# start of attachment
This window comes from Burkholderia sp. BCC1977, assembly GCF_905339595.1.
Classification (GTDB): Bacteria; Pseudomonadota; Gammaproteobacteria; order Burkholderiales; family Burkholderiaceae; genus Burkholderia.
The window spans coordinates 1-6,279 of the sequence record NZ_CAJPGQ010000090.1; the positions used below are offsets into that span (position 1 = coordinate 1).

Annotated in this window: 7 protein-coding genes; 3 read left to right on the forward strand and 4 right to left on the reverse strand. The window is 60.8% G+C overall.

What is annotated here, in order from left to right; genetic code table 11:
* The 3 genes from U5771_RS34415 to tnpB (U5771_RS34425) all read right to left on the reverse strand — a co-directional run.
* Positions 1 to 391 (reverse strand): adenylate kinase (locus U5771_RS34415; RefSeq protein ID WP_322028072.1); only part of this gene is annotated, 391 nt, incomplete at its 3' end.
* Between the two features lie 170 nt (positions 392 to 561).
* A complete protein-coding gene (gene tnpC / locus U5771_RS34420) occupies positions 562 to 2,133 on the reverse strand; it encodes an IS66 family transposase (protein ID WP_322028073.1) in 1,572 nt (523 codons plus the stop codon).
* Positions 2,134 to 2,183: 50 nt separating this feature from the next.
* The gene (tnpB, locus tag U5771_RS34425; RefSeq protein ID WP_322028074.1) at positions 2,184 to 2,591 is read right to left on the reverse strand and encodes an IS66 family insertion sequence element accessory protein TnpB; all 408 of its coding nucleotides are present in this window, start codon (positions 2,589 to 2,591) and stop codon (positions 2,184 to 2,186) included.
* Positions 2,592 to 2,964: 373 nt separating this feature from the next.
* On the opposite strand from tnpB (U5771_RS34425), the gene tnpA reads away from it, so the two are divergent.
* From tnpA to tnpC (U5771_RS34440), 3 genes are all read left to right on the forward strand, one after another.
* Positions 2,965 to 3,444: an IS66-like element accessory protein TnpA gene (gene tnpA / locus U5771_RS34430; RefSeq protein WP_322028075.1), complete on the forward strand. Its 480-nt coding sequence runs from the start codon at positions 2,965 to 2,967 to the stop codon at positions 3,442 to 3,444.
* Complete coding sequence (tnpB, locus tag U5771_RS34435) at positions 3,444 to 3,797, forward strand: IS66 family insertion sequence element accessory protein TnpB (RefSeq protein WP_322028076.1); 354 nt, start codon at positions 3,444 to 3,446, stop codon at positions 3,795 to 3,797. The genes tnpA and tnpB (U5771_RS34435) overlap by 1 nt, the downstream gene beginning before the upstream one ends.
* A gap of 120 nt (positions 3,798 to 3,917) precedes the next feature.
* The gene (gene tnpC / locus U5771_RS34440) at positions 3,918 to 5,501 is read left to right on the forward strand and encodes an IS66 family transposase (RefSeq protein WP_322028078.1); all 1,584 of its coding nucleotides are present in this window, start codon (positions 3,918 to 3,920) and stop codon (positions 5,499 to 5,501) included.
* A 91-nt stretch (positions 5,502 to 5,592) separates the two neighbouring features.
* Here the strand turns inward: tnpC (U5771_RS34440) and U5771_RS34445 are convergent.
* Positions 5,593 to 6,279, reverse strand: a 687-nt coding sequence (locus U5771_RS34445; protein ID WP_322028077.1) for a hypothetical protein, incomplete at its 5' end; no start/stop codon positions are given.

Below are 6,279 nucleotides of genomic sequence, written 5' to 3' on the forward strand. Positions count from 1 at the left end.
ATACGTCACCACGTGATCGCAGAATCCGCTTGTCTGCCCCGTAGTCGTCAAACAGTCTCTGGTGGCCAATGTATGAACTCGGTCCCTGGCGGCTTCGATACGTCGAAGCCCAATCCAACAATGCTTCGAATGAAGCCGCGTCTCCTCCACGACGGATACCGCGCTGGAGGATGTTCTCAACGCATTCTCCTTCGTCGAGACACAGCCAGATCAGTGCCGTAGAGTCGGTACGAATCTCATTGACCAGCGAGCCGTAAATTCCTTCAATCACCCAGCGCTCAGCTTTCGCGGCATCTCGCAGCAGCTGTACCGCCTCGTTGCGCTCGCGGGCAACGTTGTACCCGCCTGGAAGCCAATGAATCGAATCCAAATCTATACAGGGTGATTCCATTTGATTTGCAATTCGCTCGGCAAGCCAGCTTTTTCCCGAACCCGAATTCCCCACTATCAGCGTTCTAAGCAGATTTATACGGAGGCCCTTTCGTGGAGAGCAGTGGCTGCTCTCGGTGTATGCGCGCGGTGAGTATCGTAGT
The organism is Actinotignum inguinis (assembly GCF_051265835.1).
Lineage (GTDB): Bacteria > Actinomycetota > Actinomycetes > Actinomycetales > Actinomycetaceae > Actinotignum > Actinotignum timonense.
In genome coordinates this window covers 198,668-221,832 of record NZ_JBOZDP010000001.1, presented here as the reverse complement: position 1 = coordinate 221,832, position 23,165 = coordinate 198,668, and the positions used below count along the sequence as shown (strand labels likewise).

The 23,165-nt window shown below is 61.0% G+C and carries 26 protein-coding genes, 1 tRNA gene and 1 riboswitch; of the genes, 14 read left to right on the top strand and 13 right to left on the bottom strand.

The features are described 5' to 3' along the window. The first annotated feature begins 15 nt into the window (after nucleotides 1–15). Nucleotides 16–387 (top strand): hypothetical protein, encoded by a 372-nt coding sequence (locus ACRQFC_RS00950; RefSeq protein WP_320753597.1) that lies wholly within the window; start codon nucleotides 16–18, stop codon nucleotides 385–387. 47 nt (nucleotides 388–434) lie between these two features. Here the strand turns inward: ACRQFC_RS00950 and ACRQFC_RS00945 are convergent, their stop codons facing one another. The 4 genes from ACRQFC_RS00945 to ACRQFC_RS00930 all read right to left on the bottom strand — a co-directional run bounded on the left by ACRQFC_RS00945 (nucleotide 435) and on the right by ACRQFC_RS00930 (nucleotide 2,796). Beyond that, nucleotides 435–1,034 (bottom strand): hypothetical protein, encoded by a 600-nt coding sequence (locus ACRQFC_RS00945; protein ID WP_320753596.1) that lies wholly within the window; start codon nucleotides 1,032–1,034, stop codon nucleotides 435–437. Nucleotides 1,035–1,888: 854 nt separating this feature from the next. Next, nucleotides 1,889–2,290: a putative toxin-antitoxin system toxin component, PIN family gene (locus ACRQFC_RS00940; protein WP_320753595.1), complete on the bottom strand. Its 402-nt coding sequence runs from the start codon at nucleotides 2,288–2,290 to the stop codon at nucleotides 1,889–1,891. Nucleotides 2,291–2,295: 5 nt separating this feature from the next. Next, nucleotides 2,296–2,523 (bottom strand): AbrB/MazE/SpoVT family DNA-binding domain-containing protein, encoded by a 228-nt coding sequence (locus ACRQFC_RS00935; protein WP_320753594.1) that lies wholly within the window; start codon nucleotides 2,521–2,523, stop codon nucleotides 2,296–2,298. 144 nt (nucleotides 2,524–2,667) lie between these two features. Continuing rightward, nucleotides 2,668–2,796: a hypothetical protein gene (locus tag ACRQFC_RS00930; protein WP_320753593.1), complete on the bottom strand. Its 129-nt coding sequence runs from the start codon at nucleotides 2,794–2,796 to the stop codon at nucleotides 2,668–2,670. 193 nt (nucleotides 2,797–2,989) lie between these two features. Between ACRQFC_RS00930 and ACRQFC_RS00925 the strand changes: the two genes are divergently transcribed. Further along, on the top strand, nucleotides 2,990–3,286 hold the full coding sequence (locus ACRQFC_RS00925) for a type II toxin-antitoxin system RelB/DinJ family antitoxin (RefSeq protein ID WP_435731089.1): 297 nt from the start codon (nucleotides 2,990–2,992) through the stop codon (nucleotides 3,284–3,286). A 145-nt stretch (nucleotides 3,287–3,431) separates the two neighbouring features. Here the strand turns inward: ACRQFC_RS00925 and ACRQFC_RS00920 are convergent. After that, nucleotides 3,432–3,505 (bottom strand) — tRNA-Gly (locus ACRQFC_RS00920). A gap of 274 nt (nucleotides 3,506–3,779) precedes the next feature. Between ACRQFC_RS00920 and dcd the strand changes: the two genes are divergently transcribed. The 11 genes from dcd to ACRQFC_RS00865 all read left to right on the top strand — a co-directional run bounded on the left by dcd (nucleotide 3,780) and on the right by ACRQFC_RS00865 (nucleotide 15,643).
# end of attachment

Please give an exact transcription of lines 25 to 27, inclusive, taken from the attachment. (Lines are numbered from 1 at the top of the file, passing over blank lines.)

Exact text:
Lineage (GTDB): Bacteria > Actinomycetota > Actinomycetes > Actinomycetales > Actinomycetaceae > Actinotignum > Actinotignum timonense.
In genome coordinates this window covers 198,668-221,832 of record NZ_JBOZDP010000001.1, presented here as the reverse complement: position 1 = coordinate 221,832, position 23,165 = coordinate 198,668, and the positions used below count along the sequence as shown (strand labels likewise).

The 23,165-nt window shown below is 61.0% G+C and carries 26 protein-coding genes, 1 tRNA gene and 1 riboswitch; of the genes, 14 read left to right on the top strand and 13 right to left on the bottom strand.